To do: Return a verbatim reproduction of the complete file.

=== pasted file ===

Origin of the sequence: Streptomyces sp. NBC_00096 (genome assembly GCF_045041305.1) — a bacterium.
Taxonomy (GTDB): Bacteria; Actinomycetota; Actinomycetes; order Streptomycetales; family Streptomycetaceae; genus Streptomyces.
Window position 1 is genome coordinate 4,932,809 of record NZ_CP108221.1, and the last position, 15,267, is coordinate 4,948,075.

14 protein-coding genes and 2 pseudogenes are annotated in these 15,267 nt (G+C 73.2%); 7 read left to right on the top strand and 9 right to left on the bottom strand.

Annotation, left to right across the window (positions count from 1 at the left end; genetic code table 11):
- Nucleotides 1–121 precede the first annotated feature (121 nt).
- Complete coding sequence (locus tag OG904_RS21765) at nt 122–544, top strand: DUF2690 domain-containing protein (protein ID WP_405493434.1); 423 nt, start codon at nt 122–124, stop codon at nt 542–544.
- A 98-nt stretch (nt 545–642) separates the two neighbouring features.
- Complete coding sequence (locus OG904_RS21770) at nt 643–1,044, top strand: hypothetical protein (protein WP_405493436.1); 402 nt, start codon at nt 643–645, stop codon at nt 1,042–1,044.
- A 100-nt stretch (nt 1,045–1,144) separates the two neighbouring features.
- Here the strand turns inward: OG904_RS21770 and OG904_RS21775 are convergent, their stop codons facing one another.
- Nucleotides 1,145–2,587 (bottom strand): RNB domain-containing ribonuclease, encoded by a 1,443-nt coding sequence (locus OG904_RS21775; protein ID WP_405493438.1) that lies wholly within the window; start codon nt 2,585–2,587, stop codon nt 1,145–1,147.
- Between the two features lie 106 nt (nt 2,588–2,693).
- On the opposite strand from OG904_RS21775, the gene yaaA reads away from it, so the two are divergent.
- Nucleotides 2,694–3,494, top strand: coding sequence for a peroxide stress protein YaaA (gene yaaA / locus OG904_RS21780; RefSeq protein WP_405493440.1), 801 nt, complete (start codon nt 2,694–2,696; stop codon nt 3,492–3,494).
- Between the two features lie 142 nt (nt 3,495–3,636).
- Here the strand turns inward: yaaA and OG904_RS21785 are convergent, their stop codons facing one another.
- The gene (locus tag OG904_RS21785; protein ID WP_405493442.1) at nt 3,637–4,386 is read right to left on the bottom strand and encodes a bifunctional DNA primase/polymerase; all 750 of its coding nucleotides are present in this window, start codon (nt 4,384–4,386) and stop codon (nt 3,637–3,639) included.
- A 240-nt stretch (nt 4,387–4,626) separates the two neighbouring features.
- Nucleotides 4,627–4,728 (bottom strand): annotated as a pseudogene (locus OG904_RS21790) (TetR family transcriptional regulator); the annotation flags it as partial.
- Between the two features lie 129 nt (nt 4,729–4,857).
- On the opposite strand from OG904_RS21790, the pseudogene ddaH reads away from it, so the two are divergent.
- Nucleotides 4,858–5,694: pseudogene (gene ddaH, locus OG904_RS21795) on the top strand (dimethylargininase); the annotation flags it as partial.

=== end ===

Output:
Origin of the sequence: Streptomyces sp. NBC_00096 (genome assembly GCF_045041305.1) — a bacterium.
Taxonomy (GTDB): Bacteria; Actinomycetota; Actinomycetes; order Streptomycetales; family Streptomycetaceae; genus Streptomyces.
Window position 1 is genome coordinate 4,932,809 of record NZ_CP108221.1, and the last position, 15,267, is coordinate 4,948,075.

14 protein-coding genes and 2 pseudogenes are annotated in these 15,267 nt (G+C 73.2%); 7 read left to right on the top strand and 9 right to left on the bottom strand.

Annotation, left to right across the window (positions count from 1 at the left end; genetic code table 11):
- Nucleotides 1–121 precede the first annotated feature (121 nt).
- Complete coding sequence (locus tag OG904_RS21765) at nt 122–544, top strand: DUF2690 domain-containing protein (protein ID WP_405493434.1); 423 nt, start codon at nt 122–124, stop codon at nt 542–544.
- A 98-nt stretch (nt 545–642) separates the two neighbouring features.
- Complete coding sequence (locus OG904_RS21770) at nt 643–1,044, top strand: hypothetical protein (protein WP_405493436.1); 402 nt, start codon at nt 643–645, stop codon at nt 1,042–1,044.
- A 100-nt stretch (nt 1,045–1,144) separates the two neighbouring features.
- Here the strand turns inward: OG904_RS21770 and OG904_RS21775 are convergent, their stop codons facing one another.
- Nucleotides 1,145–2,587 (bottom strand): RNB domain-containing ribonuclease, encoded by a 1,443-nt coding sequence (locus OG904_RS21775; protein ID WP_405493438.1) that lies wholly within the window; start codon nt 2,585–2,587, stop codon nt 1,145–1,147.
- Between the two features lie 106 nt (nt 2,588–2,693).
- On the opposite strand from OG904_RS21775, the gene yaaA reads away from it, so the two are divergent.
- Nucleotides 2,694–3,494, top strand: coding sequence for a peroxide stress protein YaaA (gene yaaA / locus OG904_RS21780; RefSeq protein WP_405493440.1), 801 nt, complete (start codon nt 2,694–2,696; stop codon nt 3,492–3,494).
- Between the two features lie 142 nt (nt 3,495–3,636).
- Here the strand turns inward: yaaA and OG904_RS21785 are convergent, their stop codons facing one another.
- The gene (locus tag OG904_RS21785; protein ID WP_405493442.1) at nt 3,637–4,386 is read right to left on the bottom strand and encodes a bifunctional DNA primase/polymerase; all 750 of its coding nucleotides are present in this window, start codon (nt 4,384–4,386) and stop codon (nt 3,637–3,639) included.
- A 240-nt stretch (nt 4,387–4,626) separates the two neighbouring features.
- Nucleotides 4,627–4,728 (bottom strand): annotated as a pseudogene (locus OG904_RS21790) (TetR family transcriptional regulator); the annotation flags it as partial.
- Between the two features lie 129 nt (nt 4,729–4,857).
- On the opposite strand from OG904_RS21790, the pseudogene ddaH reads away from it, so the two are divergent.
- Nucleotides 4,858–5,694: pseudogene (gene ddaH, locus OG904_RS21795) on the top strand (dimethylargininase); the annotation flags it as partial.